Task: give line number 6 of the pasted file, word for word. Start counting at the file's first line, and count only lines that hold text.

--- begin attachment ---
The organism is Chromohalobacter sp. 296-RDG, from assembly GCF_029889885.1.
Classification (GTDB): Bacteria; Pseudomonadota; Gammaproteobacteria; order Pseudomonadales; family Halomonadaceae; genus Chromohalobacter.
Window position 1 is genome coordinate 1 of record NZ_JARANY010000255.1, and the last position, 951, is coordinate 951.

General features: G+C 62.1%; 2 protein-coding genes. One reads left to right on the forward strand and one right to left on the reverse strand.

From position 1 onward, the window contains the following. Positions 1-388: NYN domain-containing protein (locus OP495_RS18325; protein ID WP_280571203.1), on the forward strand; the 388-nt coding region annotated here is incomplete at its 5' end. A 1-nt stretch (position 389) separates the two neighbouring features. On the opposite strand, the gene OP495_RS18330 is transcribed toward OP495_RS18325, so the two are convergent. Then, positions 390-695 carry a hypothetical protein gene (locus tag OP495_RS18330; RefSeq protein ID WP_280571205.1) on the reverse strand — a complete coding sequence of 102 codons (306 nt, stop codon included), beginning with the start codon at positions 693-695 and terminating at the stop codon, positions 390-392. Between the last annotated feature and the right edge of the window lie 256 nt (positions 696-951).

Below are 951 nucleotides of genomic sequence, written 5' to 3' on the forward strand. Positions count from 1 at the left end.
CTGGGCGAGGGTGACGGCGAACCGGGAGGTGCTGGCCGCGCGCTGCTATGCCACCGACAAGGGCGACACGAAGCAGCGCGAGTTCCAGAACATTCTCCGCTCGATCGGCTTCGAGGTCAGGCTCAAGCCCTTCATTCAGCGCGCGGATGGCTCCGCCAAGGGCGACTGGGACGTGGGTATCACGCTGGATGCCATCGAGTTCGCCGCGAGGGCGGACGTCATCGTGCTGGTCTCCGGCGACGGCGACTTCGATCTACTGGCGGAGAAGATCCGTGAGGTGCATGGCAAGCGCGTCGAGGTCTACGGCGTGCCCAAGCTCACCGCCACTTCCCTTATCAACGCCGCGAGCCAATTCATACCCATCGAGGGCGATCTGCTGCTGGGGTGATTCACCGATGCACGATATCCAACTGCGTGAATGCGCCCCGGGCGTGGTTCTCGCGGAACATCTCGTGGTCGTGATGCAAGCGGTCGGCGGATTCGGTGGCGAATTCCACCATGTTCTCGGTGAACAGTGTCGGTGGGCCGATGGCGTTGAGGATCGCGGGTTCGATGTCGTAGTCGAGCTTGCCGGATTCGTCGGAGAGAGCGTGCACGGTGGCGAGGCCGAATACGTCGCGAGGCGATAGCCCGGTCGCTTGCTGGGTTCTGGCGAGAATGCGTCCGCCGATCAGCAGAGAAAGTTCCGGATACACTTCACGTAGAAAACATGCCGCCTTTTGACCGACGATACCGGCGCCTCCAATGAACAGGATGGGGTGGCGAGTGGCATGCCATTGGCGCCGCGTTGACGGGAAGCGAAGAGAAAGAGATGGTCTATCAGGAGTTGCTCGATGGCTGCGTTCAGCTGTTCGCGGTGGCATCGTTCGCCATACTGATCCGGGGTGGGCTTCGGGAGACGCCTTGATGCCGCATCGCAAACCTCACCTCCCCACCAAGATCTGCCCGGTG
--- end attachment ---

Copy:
Below are 951 nucleotides of genomic sequence, written 5' to 3' on the forward strand. Positions count from 1 at the left end.